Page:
On July 4, 1776, the Declaration of Independence marked the origin of a common destiny for a new country. Today, the declaration remains a reference for those who want to make America a just and inclusive country. Paradoxically, it is also an obstacle to achieving that goal.
The declaration famously affirmed as “self-evident” truths that “all men are created equal” and that freedom and the pursuit of happiness are inalienable rights. The clarity and forcefulness of these statements are undeniable. They became the foundation of an exceptional nation, blessed in its creation by democratic ideals rather than ancestral ties to a territory. It is a radical and extraordinarily attractive idea: a nation of emigrants embracing all who join an ideal of freedom and equality.
There are certainly good reasons to celebrate the declaration. This year, however, the Fourth of July fireworks will ring hollow to many. Awakened by a groundswell of protests since the killing of George Floyd, the country has recognized an entrenched systemic racism.
This latest retrospection has put in the spotlight our nation’s painful difficulty honoring the pronouncements of the declaration. We should wonder: How is it possible to live with slavery for almost 90 years after having solemnly declared that all men are created equal? How is it possible that in 1965, 100 years after slavery was abolished, interracial marriage was still a crime in many states?
The historical context of the declaration helps us to understand these paradoxes, shedding light on what the Founding Fathers meant, beyond what they actually wrote. Many of its authors were slave owners, and for them, Black men — being their property — could not be their equal. Native Americans are only mentioned in the declaration as “Indians savages” and were also excluded from the rights described in it.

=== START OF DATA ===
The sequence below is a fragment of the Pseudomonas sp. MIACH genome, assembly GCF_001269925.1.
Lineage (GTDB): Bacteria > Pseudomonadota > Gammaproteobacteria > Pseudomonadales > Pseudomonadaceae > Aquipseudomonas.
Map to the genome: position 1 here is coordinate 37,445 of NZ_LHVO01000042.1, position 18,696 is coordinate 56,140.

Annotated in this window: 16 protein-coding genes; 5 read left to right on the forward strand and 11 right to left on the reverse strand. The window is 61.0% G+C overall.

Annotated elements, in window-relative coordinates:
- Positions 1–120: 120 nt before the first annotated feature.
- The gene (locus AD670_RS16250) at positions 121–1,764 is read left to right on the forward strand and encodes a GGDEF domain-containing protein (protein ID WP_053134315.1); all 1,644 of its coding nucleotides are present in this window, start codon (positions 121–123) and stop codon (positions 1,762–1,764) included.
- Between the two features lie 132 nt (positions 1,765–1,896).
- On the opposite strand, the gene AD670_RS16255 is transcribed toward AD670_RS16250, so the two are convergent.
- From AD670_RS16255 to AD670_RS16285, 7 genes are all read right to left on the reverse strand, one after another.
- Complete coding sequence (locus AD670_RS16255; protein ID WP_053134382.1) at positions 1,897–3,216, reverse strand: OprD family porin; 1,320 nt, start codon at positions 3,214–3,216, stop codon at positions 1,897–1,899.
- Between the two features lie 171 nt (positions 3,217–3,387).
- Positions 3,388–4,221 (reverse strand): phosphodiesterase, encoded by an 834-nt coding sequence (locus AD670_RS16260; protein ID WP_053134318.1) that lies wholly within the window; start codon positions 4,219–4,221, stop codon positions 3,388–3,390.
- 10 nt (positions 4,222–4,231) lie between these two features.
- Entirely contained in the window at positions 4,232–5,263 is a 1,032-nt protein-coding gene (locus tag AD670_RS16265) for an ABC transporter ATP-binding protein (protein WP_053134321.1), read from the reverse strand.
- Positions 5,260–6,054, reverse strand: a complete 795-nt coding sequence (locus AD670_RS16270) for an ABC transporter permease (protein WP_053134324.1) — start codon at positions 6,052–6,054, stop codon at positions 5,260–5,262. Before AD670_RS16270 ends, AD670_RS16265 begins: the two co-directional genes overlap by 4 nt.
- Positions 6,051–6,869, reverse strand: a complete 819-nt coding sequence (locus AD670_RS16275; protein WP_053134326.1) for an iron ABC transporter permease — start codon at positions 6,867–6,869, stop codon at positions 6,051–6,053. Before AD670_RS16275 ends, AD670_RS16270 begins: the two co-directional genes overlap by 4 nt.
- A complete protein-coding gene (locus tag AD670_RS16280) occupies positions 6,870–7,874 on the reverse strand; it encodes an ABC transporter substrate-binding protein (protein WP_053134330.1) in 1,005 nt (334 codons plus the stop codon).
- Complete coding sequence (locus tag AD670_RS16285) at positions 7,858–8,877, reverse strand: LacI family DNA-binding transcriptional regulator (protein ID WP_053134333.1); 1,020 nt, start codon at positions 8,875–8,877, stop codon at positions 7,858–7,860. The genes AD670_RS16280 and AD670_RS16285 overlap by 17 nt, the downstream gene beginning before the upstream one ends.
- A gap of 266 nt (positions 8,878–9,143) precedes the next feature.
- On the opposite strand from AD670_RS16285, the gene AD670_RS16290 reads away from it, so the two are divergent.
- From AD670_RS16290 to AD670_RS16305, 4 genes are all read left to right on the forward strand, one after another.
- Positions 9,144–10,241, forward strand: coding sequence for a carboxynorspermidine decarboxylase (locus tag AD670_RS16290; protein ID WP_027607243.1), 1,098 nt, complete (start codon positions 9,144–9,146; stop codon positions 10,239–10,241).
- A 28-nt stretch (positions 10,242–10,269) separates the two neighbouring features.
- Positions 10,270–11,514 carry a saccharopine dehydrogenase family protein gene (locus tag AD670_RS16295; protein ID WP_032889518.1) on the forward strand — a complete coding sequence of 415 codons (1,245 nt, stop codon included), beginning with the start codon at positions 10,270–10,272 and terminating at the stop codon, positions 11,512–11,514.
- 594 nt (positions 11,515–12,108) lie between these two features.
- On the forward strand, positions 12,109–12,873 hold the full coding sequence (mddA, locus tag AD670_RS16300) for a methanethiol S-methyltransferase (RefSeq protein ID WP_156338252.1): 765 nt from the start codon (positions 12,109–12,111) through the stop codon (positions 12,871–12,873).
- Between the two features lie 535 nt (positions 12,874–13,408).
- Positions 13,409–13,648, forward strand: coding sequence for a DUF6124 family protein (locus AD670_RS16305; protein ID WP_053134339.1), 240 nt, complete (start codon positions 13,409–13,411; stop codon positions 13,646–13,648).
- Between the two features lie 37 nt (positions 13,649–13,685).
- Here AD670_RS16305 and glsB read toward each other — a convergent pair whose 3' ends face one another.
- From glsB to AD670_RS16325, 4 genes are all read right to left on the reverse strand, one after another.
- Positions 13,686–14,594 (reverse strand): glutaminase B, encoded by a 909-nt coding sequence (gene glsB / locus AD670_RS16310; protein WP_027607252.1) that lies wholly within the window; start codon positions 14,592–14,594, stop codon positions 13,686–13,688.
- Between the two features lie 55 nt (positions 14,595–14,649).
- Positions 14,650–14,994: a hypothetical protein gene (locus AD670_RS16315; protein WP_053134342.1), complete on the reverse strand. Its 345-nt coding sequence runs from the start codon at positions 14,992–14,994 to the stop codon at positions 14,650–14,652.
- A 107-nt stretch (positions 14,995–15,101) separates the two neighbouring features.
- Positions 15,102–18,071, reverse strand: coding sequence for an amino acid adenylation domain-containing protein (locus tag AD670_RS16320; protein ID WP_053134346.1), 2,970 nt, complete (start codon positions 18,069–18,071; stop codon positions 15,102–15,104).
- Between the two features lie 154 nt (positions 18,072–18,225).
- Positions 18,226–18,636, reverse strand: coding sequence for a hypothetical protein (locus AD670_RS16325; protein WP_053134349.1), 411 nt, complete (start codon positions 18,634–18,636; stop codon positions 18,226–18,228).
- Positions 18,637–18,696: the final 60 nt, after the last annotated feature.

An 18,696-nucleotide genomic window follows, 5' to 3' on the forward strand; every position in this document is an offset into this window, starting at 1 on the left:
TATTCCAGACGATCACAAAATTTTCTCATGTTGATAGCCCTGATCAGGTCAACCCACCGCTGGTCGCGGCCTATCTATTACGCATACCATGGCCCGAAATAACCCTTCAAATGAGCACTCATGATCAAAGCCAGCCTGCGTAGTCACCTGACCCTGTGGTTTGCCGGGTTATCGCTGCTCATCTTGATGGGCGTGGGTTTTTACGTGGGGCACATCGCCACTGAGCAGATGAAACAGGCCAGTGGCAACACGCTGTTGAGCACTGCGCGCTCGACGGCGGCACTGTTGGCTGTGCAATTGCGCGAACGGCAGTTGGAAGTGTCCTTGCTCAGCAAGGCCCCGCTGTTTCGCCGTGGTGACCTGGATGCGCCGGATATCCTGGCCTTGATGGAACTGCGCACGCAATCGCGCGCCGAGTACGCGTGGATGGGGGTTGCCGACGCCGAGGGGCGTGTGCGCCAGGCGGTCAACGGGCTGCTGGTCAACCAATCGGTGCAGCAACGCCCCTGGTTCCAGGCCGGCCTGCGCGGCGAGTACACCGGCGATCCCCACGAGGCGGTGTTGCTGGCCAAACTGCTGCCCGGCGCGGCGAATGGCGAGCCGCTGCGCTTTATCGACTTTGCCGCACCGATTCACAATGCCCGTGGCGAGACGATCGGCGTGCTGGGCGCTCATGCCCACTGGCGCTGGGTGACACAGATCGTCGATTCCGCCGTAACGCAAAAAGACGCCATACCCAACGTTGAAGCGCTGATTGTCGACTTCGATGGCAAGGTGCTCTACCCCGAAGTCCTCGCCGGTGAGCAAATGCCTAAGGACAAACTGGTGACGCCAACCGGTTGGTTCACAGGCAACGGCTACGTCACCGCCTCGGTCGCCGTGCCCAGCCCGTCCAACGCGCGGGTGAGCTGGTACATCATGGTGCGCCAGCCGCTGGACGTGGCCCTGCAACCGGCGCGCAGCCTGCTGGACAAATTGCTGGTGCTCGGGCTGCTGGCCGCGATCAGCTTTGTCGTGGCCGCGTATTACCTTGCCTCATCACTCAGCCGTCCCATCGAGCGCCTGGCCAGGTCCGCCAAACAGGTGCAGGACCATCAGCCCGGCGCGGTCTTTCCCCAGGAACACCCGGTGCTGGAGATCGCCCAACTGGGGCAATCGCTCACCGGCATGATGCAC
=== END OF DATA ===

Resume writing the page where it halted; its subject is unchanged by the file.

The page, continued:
The declaration set out great aspirations for the new nation, but it also implicitly pointed out who had the right to claim it as their own: the small circle of white Protestant landowners to which its authors belonged. Black and Indigenous populations were left out. This racist hypocrisy has been called America’s original sin, a curse that continues to hinder its progress.
As time went by, the descendants of the Founding Fathers gradually expanded the circle, granting rights to other groups, not just African Americans and American Indians. In that process, Jews, Catholics, Asian Americans and Hispanics have all suffered discrimination. In fact, an essential aspect of American history is the arduous struggle to expand that small initial circle. To do so, minorities have precisely invoked the text of the declaration to justify their rights.
The racist rhetoric that propelled Donald Trump to the presidency was based on inciting fears similar to those that sparked other racist outbursts in our history — for example, in the 1920s when the country embraced the ideas of the eugenics movement. These ideas justified racism, established white supremacism and produced overtly racist policies.
The objective was to appease the fear of what President Theodore Roosevelt called racial suicide, that is, the diminishing dominance of the race of the Founding Fathers, considered the master race.
These visceral fears have not disappeared. Trump, for example, has successfully presented himself as the defender of the essence of the country against enemies or invaders such as Mexicans, Chinese and Muslims.
Despite its original sin and reactionary interpretations, the Declaration of Independence remains a source of hope for justice because of the intrinsic power of words. In a sermon on July 4, 1965, after reciting the famous second paragraph of the declaration, Martin Luther King Jr. declared: “This is a dream. A great dream … Never before in the history of the world has a sociopolitical document expressed in such profound, eloquent and unequivocal language the dignity and worth of the human personality.”
A few years later, King was assassinated, but the words that inspired him cannot be silenced. Indeed, in this tumultuous time, those words must be celebrated.
Juan Miró is the David Bruton, Jr. Centennial Professor in Urban Studies at The University of Texas at Austin.
A version of this op-ed appeared in the Austin American-Statesman and the Abilene Reporter News.